Benign nocturnal alternating hemiplegia of childhood: A clinical and nomenclatural reappraisal
SourceEuropean Journal of Paediatric Neurology, 22, 6, (2018), pp. 1110-1117
Article / Letter to editor
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European Journal of Paediatric Neurology
SubjectRadboudumc 12: Sensory disorders DCMN: Donders Center for Medical Neuroscience; Radboudumc 3: Disorders of movement DCMN: Donders Center for Medical Neuroscience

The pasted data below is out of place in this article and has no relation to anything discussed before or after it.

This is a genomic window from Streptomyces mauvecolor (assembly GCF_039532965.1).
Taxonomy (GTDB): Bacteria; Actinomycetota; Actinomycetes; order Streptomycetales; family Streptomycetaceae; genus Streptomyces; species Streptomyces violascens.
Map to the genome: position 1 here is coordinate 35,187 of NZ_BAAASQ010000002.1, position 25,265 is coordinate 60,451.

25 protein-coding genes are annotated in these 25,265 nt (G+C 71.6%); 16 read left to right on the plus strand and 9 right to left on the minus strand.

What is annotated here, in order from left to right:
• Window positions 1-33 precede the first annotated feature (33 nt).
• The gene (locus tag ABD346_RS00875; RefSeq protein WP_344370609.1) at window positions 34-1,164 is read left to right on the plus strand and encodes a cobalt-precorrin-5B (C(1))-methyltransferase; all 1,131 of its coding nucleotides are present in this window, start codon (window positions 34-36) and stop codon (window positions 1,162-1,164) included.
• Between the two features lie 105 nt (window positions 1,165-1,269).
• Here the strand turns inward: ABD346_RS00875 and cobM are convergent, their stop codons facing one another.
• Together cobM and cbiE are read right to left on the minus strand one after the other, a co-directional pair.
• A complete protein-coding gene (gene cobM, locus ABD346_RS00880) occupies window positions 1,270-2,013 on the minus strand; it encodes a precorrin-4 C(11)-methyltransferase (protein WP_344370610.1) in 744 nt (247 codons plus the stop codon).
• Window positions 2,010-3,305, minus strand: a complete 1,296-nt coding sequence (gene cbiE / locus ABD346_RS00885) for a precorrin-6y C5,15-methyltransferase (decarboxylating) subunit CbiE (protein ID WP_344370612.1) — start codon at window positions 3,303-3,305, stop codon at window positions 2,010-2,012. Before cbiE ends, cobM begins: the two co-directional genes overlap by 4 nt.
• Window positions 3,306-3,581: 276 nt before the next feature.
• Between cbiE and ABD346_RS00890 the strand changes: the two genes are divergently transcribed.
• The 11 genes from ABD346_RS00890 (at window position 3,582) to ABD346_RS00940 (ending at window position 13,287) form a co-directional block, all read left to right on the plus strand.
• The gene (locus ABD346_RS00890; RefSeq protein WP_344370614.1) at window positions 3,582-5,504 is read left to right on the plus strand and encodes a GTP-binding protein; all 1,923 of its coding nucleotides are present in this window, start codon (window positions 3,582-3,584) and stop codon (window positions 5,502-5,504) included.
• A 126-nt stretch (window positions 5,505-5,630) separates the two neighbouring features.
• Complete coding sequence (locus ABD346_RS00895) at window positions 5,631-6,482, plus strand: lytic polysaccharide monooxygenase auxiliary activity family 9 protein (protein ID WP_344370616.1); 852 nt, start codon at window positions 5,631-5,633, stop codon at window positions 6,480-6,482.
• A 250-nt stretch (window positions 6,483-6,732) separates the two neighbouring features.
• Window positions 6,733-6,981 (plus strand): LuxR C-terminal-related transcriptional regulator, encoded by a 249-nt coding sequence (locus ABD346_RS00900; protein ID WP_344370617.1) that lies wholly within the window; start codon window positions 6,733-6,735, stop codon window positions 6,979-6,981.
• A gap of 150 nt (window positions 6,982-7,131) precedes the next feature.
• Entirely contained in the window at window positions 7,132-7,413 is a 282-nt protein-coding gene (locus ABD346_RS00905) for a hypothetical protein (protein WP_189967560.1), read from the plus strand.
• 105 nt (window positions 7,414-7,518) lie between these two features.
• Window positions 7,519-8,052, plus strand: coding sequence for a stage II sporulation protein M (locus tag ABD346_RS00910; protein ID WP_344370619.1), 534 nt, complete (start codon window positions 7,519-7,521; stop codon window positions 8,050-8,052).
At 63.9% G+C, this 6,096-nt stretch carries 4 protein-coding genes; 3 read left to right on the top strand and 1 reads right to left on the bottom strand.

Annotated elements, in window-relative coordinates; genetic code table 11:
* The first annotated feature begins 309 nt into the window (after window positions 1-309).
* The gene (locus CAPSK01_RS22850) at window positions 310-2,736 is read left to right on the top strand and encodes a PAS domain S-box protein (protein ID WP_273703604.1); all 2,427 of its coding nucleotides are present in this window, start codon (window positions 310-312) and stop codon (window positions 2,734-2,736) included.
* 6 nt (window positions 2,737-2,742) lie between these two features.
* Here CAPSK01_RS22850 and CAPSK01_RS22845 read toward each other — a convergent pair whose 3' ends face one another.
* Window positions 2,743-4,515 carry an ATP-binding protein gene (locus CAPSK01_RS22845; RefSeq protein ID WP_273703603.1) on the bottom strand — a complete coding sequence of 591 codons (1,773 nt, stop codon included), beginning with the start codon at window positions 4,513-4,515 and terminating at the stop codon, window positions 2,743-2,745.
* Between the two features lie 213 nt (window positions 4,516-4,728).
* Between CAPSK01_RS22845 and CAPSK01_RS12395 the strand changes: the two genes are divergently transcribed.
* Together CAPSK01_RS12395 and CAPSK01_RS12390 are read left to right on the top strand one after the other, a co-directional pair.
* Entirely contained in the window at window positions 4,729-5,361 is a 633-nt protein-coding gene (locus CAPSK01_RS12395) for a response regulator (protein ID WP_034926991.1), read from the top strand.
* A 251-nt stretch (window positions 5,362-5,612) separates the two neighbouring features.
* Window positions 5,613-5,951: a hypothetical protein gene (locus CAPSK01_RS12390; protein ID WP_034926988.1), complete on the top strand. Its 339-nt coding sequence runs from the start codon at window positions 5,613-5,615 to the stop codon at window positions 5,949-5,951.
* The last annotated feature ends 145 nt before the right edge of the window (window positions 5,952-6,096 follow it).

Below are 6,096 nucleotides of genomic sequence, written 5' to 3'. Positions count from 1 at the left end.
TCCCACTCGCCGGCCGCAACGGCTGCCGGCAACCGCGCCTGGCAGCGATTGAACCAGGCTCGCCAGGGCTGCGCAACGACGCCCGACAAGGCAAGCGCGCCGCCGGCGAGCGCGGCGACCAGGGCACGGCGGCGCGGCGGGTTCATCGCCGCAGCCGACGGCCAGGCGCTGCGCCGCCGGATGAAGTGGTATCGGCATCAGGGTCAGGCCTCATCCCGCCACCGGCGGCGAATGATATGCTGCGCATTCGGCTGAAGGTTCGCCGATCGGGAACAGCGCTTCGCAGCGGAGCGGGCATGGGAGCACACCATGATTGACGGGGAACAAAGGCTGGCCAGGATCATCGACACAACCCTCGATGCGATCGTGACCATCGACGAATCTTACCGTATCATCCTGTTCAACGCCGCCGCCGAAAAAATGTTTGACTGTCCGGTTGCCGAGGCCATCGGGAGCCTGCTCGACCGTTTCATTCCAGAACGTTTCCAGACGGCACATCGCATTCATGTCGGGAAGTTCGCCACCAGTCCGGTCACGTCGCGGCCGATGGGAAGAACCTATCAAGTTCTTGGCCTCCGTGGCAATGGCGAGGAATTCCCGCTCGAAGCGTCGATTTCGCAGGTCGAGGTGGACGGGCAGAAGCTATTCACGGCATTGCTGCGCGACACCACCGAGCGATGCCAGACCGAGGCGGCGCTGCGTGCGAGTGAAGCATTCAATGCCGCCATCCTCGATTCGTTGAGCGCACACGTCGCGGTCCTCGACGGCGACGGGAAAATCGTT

OBJECTIVE: To describe the clinical spectrum of benign nocturnal alternating hemiplegia of childhood (BNAHC) including long-term follow-up data of previously published cases and to propose an underlying genetic cause of this disorder. METHODS: We studied the medical data of two novel patients, reviewed the literature on BNAHC, and gathered information of the most recent follow-up of published cases regarding the course of episodes, further development, attempted drugs, ancillary investigations, and sequelae. RESULTS: All patients, i.e. two novel cases and twelve patients identified in the literature (13 boys, 1 girl, age at onset four months to three years), experienced episodes of hemiplegia during nocturnal or daytime sleep heralded by inconsolable crying. Possible triggers included stress and sleep deprivation. Eleven of fourteen patients had a family history of migraine or 'intermittent headache' and two sets of siblings are reported. In one case, exome sequencing revealed a heterozygous 16p11.2 deletion involving 33 genes, including the PRRT2 gene. EEG showed ictal and/or interictal contralateral slowing in four patients. Treatment efficacy was generally disappointing. A complete disappearance of attacks appeared in nearly all cases at most recent follow-up. In a remarkably high number of cases (10/14, 71%), hyperactive behaviour was reported during follow-up. CONCLUSION: We underscore the phenotypic homogeneity including the self-limiting course of BNAHC episodes and suggest the condition be renamed 'benign childhood hemiplegia during sleep' (BCHS). We propose a role for the PRRT2 gene and the resulting neuronal hyperexcitability as one of its possible underpinning mechanisms and discuss the clinical similarities of BCHS with the recognized PRRT2-related disorders.
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